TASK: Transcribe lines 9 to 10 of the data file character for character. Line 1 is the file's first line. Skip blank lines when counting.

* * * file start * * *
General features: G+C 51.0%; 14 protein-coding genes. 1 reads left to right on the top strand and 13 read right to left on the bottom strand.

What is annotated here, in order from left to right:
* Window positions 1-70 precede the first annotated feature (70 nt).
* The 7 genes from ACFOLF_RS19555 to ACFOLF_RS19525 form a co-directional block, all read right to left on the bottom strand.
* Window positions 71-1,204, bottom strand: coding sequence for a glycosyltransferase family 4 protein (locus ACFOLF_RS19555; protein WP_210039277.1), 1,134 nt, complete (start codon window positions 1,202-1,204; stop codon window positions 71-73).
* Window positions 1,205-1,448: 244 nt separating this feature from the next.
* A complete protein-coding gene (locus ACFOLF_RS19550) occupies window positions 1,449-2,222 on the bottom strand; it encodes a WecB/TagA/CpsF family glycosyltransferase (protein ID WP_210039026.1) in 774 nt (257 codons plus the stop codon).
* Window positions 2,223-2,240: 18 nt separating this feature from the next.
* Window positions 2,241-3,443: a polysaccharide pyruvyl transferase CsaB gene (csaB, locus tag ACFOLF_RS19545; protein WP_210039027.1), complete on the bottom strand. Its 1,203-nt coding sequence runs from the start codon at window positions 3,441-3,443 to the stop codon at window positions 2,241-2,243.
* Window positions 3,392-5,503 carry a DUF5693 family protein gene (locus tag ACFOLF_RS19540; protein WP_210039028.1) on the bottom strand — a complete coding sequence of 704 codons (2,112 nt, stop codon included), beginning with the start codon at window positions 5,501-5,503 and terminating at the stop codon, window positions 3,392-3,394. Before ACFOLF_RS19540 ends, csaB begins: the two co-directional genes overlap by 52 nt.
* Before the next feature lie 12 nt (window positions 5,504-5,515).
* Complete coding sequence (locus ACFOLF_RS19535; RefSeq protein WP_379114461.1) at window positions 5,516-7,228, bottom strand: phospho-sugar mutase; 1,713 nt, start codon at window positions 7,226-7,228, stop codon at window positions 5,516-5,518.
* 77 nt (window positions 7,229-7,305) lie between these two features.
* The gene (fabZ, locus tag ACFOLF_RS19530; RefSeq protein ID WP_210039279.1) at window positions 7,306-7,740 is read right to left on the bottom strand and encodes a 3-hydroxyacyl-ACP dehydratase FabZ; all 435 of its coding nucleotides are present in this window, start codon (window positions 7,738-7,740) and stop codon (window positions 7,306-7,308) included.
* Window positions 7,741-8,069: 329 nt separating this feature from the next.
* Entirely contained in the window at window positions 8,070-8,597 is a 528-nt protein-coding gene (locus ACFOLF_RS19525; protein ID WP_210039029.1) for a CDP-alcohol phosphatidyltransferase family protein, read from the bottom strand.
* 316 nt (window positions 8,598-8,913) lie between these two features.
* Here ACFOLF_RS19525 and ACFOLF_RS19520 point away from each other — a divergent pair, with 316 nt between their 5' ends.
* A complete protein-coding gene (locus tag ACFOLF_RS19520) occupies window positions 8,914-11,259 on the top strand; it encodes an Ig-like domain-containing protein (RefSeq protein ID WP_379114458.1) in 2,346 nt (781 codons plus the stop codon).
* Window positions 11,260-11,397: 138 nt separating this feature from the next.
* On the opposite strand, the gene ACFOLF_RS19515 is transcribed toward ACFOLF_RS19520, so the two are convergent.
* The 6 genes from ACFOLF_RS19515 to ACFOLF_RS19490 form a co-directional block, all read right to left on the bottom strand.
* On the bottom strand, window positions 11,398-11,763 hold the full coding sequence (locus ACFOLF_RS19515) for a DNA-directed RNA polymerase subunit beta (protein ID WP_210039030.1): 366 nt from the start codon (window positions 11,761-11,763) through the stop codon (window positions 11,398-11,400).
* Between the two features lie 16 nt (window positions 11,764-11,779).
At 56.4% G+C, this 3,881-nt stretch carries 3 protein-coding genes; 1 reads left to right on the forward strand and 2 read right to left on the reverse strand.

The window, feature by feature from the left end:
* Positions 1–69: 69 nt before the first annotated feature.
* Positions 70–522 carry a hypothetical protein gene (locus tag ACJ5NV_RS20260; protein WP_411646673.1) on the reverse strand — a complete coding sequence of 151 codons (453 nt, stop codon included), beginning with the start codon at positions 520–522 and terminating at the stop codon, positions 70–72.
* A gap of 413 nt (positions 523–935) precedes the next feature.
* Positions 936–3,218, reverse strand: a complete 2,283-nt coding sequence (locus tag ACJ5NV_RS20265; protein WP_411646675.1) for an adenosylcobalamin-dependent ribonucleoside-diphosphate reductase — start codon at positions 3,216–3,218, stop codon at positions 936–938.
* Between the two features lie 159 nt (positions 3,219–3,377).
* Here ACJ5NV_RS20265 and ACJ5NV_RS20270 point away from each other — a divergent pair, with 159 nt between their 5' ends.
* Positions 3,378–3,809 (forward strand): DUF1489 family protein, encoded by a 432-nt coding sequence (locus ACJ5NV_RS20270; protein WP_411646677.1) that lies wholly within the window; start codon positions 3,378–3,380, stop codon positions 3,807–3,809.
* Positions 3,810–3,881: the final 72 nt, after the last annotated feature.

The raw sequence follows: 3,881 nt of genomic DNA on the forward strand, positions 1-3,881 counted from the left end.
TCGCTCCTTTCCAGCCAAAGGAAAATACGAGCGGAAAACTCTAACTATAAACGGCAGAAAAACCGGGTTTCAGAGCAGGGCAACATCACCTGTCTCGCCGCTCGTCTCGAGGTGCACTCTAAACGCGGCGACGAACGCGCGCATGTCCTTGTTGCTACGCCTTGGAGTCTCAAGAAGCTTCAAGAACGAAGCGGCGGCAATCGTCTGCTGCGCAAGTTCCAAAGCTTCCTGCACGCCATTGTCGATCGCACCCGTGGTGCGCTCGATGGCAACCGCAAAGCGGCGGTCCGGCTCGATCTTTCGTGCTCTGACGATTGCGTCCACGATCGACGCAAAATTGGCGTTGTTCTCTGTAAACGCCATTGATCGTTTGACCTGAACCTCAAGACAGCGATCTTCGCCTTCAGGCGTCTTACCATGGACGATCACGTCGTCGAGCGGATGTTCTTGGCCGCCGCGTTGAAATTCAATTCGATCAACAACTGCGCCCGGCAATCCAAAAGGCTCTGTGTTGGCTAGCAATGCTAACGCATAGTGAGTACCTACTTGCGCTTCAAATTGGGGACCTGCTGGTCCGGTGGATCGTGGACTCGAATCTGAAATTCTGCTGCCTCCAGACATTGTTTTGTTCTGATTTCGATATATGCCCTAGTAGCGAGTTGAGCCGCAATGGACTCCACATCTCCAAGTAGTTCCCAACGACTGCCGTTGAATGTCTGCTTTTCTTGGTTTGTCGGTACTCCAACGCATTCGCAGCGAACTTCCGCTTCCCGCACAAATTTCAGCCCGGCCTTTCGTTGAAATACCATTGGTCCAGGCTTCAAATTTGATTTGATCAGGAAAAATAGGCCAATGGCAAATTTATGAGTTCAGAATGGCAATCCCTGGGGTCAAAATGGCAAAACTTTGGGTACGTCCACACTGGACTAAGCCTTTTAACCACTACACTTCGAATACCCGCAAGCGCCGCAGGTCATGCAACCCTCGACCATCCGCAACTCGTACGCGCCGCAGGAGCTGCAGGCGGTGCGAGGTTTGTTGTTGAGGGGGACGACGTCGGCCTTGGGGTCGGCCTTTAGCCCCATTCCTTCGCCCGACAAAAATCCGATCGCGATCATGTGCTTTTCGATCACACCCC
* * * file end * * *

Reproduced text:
* Window positions 2,241-3,443: a polysaccharide pyruvyl transferase CsaB gene (csaB, locus tag ACFOLF_RS19545; protein WP_210039027.1), complete on the bottom strand. Its 1,203-nt coding sequence runs from the start codon at window positions 3,441-3,443 to the stop codon at window positions 2,241-2,243.
* Window positions 3,392-5,503 carry a DUF5693 family protein gene (locus tag ACFOLF_RS19540; protein WP_210039028.1) on the bottom strand — a complete coding sequence of 704 codons (2,112 nt, stop codon included), beginning with the start codon at window positions 5,501-5,503 and terminating at the stop codon, window positions 3,392-3,394. Before ACFOLF_RS19540 ends, csaB begins: the two co-directional genes overlap by 52 nt.